Washougal voters will be asked to approve two school replacement levies on Feb. 11. A three-year maintenance and operations (M&O) levy totaling approximately $19.6 million over three years, 2015 to 2017, will replace the current levy expiring in 2014. Local levy dollars make up more than 20 percent of the school district budget providing money for programs not fully funded by the state. Student health and safety, sports programs, extracurricular learning,
We moved from Bemidji, Minn., in 1986 and chose Camas for a number of reasons. But upon looking around, I wondered where the tourist sites were. Where are the statues? What I didn’t realize at the time was the same beauty that attracted us is in fact the tourist area of the entire Pacific Northwest.
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At the close of the marijuana license application submission period on Dec. 20, paperwork for more than 60 retail, producing and processing licenses had been submitted from Camas-Washougal area based businesses to the Washington State Liquor Control Board. The backgrounds of the applicants seem to vary as much as the names they chose for their potential endeavors. But at their core, all for one reason or another have a desire to get into the marijuana business. And as the applications are being processed and scrutinized by the state agency, local cities are heavily involved in their own work to establish a framework for rules, regulations and zonings that will eventually guide how these businesses will fit into the community.
When it comes to downtown revitalization, there is a common thread among the documented success stories: Make the experience unique for shoppers, diners, strollers, movie-goers, and other visitors and they’ll continue to come back for more — and they’ll bring their friends and family. With this idea in mind, during the past dozen years downtown Camas has slowly evolved to become an emerging success story, with the potential for much more on the horizon. What makes downtown Camas unique? An illustration of that answer can be found illuminated above the front door of the Camas Gallery on Northeast Fourth Avenue.
Consumer confidence, the stock market, world events, the housing market and local political events are the significant factors impacting the entrepreneurial spirit. As I look ahead, the future seems bright for small business and anything our policy makers can do to encourage this trend will be a key to job strength and stronger sales tax revenues moving forward. Small business owners do expect better sales in 2014 and overall have a strong degree of confidence in their sales and hiring plans for 2014. The Wall Street Journal and Vistage International just completed a survey showing an uptick in 2013 small business sales results with an expectation that 2014 will be even better.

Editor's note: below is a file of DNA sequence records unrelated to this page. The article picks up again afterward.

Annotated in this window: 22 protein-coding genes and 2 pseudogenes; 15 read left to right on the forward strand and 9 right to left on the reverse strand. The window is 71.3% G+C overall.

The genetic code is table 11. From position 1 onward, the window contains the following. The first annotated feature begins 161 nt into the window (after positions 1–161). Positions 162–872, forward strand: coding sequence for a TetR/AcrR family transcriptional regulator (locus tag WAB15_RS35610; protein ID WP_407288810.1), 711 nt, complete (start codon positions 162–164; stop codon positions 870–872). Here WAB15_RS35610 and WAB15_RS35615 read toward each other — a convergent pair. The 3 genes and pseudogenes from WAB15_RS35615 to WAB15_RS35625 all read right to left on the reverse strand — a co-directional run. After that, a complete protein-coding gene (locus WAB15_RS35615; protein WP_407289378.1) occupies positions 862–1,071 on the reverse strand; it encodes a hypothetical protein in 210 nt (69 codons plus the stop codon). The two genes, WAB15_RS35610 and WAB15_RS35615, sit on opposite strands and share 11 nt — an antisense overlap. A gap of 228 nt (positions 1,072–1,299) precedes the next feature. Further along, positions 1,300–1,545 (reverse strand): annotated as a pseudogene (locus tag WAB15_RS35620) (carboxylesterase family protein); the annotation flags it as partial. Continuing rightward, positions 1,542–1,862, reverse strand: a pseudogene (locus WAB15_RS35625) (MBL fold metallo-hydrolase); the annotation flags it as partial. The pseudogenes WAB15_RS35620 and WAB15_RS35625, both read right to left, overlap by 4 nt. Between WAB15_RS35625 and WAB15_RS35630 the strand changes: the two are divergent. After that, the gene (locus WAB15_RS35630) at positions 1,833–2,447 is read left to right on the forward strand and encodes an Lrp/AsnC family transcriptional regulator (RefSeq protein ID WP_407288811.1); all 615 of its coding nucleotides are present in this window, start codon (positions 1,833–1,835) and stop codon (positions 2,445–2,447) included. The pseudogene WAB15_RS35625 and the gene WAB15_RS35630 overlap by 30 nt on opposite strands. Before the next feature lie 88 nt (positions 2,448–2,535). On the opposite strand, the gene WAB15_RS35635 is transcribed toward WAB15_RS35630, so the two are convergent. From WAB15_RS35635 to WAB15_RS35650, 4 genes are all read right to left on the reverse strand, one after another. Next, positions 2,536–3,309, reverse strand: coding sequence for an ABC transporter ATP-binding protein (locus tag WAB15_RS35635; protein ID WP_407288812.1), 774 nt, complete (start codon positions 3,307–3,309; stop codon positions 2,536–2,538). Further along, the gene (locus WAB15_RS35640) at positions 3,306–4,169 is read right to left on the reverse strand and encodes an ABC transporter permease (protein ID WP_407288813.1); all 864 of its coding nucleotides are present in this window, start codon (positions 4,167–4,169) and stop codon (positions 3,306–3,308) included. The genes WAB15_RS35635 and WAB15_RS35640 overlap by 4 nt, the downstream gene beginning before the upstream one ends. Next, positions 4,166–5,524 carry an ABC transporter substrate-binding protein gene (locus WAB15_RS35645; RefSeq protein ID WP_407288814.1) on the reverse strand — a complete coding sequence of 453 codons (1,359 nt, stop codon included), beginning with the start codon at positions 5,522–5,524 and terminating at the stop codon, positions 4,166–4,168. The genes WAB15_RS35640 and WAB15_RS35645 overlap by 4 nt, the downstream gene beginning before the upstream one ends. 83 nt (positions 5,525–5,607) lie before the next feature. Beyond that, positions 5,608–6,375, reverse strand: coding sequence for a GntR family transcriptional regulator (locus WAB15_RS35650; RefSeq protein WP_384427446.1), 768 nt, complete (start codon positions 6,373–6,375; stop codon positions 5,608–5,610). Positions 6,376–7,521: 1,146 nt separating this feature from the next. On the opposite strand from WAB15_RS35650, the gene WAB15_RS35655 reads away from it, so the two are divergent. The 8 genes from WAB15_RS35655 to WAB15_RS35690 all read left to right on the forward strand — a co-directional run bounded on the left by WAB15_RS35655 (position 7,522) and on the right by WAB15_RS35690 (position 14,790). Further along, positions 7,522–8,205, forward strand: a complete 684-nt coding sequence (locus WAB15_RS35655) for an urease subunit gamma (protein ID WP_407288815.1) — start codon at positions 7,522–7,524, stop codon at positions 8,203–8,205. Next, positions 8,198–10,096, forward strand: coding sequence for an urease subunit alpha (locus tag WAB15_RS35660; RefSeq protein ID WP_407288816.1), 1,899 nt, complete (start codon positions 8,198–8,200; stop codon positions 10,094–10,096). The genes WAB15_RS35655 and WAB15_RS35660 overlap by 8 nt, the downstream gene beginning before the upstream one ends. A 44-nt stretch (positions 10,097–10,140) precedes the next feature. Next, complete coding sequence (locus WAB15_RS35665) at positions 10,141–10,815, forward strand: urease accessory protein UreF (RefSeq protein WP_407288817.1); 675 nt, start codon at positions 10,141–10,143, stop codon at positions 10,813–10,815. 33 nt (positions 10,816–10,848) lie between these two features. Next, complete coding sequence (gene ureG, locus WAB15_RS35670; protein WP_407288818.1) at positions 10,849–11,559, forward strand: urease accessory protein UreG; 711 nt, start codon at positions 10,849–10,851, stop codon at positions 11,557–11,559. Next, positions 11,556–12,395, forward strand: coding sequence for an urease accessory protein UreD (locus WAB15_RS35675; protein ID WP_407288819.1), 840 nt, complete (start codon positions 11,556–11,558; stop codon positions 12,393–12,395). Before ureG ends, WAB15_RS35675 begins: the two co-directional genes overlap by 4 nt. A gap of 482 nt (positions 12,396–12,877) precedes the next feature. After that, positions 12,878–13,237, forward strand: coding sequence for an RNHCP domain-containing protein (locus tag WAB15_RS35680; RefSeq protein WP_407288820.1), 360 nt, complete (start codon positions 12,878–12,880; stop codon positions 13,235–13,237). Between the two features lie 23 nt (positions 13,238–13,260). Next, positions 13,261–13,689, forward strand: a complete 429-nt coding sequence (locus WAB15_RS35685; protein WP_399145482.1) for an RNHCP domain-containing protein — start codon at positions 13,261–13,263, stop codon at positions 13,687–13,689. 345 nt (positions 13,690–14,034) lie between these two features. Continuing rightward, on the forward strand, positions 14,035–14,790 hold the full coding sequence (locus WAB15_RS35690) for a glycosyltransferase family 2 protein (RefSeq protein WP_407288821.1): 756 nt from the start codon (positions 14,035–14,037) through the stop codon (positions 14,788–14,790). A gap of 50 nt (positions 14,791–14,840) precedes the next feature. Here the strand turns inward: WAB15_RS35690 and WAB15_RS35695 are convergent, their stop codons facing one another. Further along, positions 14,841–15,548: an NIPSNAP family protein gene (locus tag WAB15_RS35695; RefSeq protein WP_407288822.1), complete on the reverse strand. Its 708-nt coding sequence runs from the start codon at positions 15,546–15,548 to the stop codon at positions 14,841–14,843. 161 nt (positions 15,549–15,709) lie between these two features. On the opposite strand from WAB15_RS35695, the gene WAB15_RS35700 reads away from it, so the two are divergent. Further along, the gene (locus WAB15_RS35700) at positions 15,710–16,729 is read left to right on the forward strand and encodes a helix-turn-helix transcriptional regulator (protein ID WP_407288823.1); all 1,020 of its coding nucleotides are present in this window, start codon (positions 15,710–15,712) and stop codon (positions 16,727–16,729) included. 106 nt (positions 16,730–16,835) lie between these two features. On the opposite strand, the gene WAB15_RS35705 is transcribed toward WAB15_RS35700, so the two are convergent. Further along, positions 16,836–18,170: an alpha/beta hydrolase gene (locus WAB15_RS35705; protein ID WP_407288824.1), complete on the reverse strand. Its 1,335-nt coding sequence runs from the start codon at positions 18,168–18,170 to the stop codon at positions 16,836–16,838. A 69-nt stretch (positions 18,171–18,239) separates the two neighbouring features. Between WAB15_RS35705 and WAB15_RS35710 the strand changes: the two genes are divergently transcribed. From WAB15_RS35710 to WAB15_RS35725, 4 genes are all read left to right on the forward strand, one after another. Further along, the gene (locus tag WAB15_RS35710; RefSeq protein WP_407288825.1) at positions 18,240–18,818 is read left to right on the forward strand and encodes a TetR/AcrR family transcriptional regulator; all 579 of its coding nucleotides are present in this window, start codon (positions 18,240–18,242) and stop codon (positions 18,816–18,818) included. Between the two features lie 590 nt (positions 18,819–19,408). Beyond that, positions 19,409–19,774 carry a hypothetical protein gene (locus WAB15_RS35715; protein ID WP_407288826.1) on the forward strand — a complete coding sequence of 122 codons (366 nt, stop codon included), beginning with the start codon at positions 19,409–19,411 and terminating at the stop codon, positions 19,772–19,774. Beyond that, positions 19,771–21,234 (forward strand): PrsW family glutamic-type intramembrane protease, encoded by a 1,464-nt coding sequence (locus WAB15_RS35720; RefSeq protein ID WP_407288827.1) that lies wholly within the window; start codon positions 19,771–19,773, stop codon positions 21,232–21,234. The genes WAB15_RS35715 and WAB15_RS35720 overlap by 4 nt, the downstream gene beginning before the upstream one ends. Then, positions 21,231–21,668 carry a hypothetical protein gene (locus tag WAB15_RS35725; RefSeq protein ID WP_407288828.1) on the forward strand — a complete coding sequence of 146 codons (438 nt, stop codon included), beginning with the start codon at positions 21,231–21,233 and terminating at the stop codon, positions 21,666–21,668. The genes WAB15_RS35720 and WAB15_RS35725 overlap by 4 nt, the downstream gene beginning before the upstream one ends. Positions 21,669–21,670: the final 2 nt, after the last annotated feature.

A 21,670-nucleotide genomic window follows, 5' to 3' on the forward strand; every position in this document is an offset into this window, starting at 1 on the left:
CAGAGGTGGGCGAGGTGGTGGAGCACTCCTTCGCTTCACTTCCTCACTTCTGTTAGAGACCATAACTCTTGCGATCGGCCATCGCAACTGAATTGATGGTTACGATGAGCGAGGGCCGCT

Elementary schools are special places in the hearts and minds of youngsters who fill their classrooms. It’s often a child’s first experience with having teachers, classrooms, classmates and homework. They learn how to be good friends and responsible students, and they also receive that initial critical base education that serves as the foundation for a lifetime of learning.
Coal, oil train hazards are not worth the risk The explosion Dec. 30 in North Dakota of an oil train was the third major oil train accident in the last 6 months.
With this edition of the Camas-Washougal Post-Record being published on New Year’s Eve, it just seems natural to remember all of the events, people, decisions and other news that made the pages of this community newspaper during the past 52 weeks. For certain, there was no shortage of local news in 2013. Camas and Washougal city governments produced some of the most notable stories, ranging from the defeat of Proposition 1 in Washougal to the hiring of a new city administrator in Camas. In addition, Lacamas Lake Lodge and Conference Center construction began, Washougal City Council approved a utility rate reduction, Camas dealt with vandalism of its cemetery, and the consolidation of the Camas and Washougal fire departments finally became official.
During its heyday in the late 1960s and early 1970s, the Far West Classic, which was held between Christmas and New Year’s Day, was considered the premier holiday college basketball tournament in the country. The FWC started in 1956 as a four-team event in Corvallis, expanded to eight teams in 1959, and moved to Portland’s Memorial Coliseum in 1960. Over the years the guest list included national powerhouses — North Carolina, Indiana, Michigan, Princeton — and more obscure programs, such as the Dartmouth Big Green and the Billikens of St. Louis.